Jockey praises mount after convincing win
By BRAD GREENSHIELDS
THERE'S a strong train of thought in racing that a good jockey is worth a couple of lengths but punters should never underestimate the ability of the horse. Jockey Matthew Paget doesn't.
Riding the Ken Lantry trained Saskarla yesterday in the Rheem Australia Class 2 Handicap, Paget thought the time he spent on board the four year-old mare was the easiest money he made all day.
"It was just an easy ride, she's got some toe, she eased up a little bit before the turn then a couple started to come on to the back of her," Paget said of the race Saskarla led from start from finish.
"After that she did it all herself, she just picked up and went. I'm happy to pick up my percentage but it was more the horse this time."
Lantry agrees that Saskarla was a class above yesterday's field.
"She's got lots of ability, heaps of ability," he said in praise.
"She's a half sister to Takeover Target and a full sister to Shady Henrietta but she's got terrible feet, we've had terrible trouble with her feet so I don't know how many runs she's got but she's a natural speed horse."
Coming back yesterday from an eight month spell, the time away from the track and recuperation that Saskarla had over the summer hasn't hampered her form one bit as yesterday's two and a quarter length win over I Want My Mum showed.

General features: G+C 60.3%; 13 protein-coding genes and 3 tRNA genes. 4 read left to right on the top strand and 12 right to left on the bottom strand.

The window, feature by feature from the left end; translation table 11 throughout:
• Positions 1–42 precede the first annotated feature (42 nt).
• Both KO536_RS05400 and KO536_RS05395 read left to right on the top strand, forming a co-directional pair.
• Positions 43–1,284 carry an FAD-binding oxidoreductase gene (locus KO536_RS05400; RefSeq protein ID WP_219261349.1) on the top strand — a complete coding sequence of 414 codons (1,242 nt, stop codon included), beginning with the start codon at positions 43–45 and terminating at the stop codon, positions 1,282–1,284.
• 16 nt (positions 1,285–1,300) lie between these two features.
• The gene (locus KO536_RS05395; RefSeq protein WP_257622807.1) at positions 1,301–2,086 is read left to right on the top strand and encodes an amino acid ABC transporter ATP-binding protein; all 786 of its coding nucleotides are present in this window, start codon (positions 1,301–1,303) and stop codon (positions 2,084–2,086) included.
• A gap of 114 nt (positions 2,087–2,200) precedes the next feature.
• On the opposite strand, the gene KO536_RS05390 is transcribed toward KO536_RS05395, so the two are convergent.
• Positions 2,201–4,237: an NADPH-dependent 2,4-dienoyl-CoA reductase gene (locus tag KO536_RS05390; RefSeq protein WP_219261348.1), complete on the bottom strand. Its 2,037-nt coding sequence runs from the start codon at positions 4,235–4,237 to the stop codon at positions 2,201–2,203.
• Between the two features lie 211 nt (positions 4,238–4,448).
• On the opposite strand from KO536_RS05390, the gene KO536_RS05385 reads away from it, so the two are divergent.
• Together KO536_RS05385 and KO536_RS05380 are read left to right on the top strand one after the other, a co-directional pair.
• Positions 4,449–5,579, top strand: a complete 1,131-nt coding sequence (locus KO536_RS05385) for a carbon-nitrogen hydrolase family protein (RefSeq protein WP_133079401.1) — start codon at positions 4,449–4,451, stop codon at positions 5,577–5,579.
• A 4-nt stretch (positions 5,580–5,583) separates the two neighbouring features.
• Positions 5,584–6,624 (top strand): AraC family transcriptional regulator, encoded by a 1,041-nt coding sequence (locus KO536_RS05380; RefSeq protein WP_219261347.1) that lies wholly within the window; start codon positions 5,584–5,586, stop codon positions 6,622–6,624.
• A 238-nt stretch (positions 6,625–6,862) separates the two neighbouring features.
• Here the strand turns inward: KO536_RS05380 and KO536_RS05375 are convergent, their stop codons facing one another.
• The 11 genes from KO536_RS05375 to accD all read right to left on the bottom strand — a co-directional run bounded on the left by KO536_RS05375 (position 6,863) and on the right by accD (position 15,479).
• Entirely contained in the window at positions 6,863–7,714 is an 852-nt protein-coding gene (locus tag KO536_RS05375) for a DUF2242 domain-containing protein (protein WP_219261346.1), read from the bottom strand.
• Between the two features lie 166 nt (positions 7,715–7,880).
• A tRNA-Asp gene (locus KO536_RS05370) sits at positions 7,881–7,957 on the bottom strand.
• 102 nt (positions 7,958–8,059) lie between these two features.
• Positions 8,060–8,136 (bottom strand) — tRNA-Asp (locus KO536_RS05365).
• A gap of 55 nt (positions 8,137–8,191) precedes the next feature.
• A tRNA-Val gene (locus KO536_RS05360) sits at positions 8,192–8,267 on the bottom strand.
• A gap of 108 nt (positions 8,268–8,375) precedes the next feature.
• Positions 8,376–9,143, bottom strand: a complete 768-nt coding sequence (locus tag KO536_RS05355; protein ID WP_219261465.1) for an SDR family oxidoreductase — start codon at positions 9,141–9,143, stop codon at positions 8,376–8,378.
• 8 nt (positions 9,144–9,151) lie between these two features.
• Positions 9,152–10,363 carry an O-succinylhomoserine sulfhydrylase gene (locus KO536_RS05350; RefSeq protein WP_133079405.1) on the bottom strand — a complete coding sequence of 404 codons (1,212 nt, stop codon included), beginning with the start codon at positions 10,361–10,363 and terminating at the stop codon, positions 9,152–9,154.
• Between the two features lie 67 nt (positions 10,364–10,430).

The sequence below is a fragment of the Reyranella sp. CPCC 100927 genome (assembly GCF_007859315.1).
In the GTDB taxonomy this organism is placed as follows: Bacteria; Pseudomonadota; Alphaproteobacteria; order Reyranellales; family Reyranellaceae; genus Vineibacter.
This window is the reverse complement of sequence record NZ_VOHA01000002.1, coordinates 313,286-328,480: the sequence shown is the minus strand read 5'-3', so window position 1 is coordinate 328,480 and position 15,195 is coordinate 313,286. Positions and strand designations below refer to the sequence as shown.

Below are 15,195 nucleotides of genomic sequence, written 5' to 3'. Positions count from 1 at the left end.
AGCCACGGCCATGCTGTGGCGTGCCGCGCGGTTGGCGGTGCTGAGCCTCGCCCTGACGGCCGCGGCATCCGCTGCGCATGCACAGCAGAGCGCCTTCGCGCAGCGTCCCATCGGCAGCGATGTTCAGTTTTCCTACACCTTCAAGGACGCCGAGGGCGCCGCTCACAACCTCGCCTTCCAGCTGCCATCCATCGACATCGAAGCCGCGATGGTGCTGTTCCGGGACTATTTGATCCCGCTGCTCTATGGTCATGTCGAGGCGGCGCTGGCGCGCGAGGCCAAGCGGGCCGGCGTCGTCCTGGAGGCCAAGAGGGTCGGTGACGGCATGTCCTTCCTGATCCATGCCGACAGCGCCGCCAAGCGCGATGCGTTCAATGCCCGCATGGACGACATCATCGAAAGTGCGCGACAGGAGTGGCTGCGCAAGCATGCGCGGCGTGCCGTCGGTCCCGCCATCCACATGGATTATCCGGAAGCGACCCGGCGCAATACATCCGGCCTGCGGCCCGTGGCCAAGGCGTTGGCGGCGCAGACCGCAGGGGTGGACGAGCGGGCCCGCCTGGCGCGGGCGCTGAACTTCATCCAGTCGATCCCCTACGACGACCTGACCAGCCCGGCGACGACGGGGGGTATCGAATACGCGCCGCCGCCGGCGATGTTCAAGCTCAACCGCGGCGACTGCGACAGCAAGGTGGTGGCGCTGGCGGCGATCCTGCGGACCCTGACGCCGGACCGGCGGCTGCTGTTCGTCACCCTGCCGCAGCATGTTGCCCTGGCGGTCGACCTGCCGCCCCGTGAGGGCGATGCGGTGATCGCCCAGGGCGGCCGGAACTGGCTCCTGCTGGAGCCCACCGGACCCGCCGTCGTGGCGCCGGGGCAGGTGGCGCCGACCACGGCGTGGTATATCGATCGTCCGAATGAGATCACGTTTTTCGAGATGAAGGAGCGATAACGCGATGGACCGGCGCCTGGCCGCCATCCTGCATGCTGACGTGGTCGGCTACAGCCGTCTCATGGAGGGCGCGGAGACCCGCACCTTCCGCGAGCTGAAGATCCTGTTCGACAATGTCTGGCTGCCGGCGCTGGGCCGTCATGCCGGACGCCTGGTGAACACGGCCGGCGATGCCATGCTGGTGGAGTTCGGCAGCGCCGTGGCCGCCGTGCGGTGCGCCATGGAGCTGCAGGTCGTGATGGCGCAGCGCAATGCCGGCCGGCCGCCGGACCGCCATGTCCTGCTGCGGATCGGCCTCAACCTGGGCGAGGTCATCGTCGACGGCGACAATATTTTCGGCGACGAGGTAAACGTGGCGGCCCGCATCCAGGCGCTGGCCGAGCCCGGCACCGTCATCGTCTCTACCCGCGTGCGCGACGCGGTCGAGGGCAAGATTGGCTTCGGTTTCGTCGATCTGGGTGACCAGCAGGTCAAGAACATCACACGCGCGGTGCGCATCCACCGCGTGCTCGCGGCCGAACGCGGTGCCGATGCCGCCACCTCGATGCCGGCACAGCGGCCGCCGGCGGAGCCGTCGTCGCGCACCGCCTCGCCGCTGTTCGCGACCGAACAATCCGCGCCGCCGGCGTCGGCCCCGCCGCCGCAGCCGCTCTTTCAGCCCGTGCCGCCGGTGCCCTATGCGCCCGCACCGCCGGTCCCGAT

"We cut all the feet away and treated her and hope that she came back," Lantry explained of the spell.
"She is a little bit better but it's not perfect which is a shame. It's just a matter of catching her when she's not sore and you can't work her as hard you'd like to.
"There's no risk of her running further it's just because of her feet you can't train her hard."
n GOOD things take time but when Ken Lantry's first winner at Coffs Harbour yesterday saluted the judge in the Bluescope Lysaght Maiden Plate, even the trainer admitted that it probably took too much time.
In it's previous nine starts, Scottalot had finished second three times as well as recording a third.
Coming back from a spell, the 10th start finally proved lucky for the four year-old gelding.
"He's got a few little niggling problems, so we gave him a break and he's won, about nine starts late," Lantry joked.
"He had a little bit of a virus and he was having a little bit of a wind problem through the virus but it wasn't anything too serious.
"There's a couple more wins in him. "He'll run 1200, he might even get to 1400. "He's bred to run a lot further but he just doesn't seem to want to."